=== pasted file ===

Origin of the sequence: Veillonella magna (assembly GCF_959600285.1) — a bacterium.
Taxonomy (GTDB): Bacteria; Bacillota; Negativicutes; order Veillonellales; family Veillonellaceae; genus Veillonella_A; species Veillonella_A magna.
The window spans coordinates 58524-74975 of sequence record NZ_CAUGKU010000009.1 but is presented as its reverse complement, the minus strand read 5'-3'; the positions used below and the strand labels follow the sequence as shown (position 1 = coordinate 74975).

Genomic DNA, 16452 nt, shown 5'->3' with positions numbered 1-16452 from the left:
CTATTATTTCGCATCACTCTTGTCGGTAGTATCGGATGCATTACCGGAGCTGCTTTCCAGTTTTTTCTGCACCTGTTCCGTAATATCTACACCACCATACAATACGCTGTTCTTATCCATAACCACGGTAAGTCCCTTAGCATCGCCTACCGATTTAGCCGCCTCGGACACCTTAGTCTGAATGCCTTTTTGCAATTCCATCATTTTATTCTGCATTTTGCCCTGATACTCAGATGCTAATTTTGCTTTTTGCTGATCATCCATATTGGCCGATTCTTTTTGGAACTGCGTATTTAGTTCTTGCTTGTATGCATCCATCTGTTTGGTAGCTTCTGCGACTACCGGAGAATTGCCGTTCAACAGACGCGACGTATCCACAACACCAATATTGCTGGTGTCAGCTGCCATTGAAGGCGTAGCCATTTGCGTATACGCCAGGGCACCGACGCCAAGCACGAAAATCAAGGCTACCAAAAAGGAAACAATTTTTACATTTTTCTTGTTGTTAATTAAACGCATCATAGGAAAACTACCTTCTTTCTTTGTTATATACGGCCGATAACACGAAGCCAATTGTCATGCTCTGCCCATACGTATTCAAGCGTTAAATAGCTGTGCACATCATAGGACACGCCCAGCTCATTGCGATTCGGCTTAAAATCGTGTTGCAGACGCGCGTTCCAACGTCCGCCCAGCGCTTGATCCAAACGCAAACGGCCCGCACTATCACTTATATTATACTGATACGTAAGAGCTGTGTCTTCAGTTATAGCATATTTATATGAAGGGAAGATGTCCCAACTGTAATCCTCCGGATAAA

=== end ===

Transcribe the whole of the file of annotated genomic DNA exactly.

Origin of the sequence: Veillonella magna (assembly GCF_959600285.1) — a bacterium.
Taxonomy (GTDB): Bacteria; Bacillota; Negativicutes; order Veillonellales; family Veillonellaceae; genus Veillonella_A; species Veillonella_A magna.
The window spans coordinates 58524-74975 of sequence record NZ_CAUGKU010000009.1 but is presented as its reverse complement, the minus strand read 5'-3'; the positions used below and the strand labels follow the sequence as shown (position 1 = coordinate 74975).

Genomic DNA, 16452 nt, shown 5'->3' with positions numbered 1-16452 from the left:
CTATTATTTCGCATCACTCTTGTCGGTAGTATCGGATGCATTACCGGAGCTGCTTTCCAGTTTTTTCTGCACCTGTTCCGTAATATCTACACCACCATACAATACGCTGTTCTTATCCATAACCACGGTAAGTCCCTTAGCATCGCCTACCGATTTAGCCGCCTCGGACACCTTAGTCTGAATGCCTTTTTGCAATTCCATCATTTTATTCTGCATTTTGCCCTGATACTCAGATGCTAATTTTGCTTTTTGCTGATCATCCATATTGGCCGATTCTTTTTGGAACTGCGTATTTAGTTCTTGCTTGTATGCATCCATCTGTTTGGTAGCTTCTGCGACTACCGGAGAATTGCCGTTCAACAGACGCGACGTATCCACAACACCAATATTGCTGGTGTCAGCTGCCATTGAAGGCGTAGCCATTTGCGTATACGCCAGGGCACCGACGCCAAGCACGAAAATCAAGGCTACCAAAAAGGAAACAATTTTTACATTTTTCTTGTTGTTAATTAAACGCATCATAGGAAAACTACCTTCTTTCTTTGTTATATACGGCCGATAACACGAAGCCAATTGTCATGCTCTGCCCATACGTATTCAAGCGTTAAATAGCTGTGCACATCATAGGACACGCCCAGCTCATTGCGATTCGGCTTAAAATCGTGTTGCAGACGCGCGTTCCAACGTCCGCCCAGCGCTTGATCCAAACGCAAACGGCCCGCACTATCACTTATATTATACTGATACGTAAGAGCTGTGTCTTCAGTTATAGCATATTTATATGAAGGGAAGATGTCCCAACTGTAATCCTCCGGATAAA